Did a user interact for 10 seconds? For 30? For 60? The results will tell you. One thing I personally love, interactive media is completely engaging. You can’t vacuum the floor and play with a banner at the same time. Unless your vacuum has a touchscreen. Now there’s an idea…
Youtube only recently entered the world of interactive video. I think that day will come very soon when TV spots will be ones users can click through. And TV content will be something users can click through too. Imagine watching an episode of your favorite show and asking, what kind of sunglasses are those? CLICK. Where can I get a pair? CLICK. Can I get a better price? CLICK. That’s coming. And it will be amazing for advertising. Can you imagine watching a car commercial, or a James Bond movie featuring a really a cool car? And then, CLICK. You’re driving the car with your Wii wheel. CLICK. You’re over a mountain terrain. You can feel the handling. CLICK. The bad guys are chasing you. That technology is probably coming too. If not, then I just gave away a great idea.
The beauty of working at a digital agency is that we’re approached with new technology all the time, and then we try to apply it to our brands. It’s really cool to have a creative department where that’s encouraged. Clients are always appreciative of this, whether they buy into the idea or not.
Meanwhile in 2009, the media world is still messy and ad budgets continue to shrink. Even the Superbowl is having trouble selling out its commercial timeslots. It’s hard for brands to justify that kind of spending nowadays. This is where the digital world finds itself at yet another advantage. It’s easy for a brand to go “dark,” meaning, no TV, no print, no radio. Online there is no “dark.” A web presence is a must. Brands need creatives to manage their official web presence. Digital experiences, microsites and social media applications are great ways to do this.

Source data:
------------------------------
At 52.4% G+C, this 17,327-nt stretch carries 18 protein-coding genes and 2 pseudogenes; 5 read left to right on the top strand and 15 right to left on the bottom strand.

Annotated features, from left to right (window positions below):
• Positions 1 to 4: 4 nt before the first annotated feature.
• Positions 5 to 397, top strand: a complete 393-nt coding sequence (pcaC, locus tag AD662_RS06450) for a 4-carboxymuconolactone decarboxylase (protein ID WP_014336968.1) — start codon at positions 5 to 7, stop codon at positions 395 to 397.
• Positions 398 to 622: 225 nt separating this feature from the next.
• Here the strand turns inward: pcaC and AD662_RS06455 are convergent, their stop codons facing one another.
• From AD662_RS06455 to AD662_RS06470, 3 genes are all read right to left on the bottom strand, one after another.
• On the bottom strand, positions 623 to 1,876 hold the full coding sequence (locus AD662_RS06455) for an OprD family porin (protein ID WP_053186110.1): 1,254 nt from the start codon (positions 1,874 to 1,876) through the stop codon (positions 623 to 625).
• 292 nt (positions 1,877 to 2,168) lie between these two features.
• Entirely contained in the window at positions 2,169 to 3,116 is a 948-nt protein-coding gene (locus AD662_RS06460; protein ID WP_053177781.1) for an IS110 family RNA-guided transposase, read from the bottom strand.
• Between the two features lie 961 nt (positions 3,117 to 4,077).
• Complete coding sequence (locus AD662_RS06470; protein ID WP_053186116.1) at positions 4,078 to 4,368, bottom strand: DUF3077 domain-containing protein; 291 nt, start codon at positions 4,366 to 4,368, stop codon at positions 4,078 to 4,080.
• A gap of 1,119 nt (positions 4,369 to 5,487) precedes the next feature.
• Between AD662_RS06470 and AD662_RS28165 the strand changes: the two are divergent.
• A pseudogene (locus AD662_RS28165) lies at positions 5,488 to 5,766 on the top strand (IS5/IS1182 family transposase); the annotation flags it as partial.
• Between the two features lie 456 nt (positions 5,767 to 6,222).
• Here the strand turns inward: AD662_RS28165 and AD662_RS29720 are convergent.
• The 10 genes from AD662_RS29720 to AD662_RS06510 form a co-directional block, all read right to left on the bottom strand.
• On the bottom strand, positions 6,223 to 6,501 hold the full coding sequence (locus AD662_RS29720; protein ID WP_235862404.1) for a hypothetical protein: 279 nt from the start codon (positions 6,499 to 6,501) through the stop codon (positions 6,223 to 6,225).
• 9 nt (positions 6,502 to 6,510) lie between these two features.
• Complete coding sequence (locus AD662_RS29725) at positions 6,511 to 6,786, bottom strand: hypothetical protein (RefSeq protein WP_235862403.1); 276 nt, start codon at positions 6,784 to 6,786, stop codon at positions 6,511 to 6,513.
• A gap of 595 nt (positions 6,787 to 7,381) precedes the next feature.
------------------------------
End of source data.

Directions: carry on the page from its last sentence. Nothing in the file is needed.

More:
Otherwise, the only way consumers may hear of your brand are from unsolicited fan pages, and unsolicited “I hate (your brand) pages.” Need an example of the latter? Google Wal-Mart.
Here’s the better news, in the digital ad world, just like the traditional ad world, is always in need of good ideas. And storytelling. And creative thinking. When it boils down to coming up with ideas, a traditional team is equally qualified as a digital team. As we move closer and closer to those worlds merging, brands will need the best of both worlds – an engaging TV-like story, catchy interactive nuggets from digital – amazing graphic design throughout – and I’ll say it now, simplicity, simplicity, simplicity.
Nail that and an amazing creative you’ll make. Brand managers will be forever grateful.
Now if only I can get back to Shutters. I need another squeaky rubber whale.

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Brad Mislow is a New York-based ACD in both traditional and digital media. He has worked on Citibank, Toyota, AT&T, Mercedes-Benz, the U.S. Army, American Express, Hershey Foods, Unilever, DHL, Kraft Foods, Kodak, Amtrak, Miller Lite, and Post Cereals. For a look at his work and more articles like this one, go to bradmislow.com.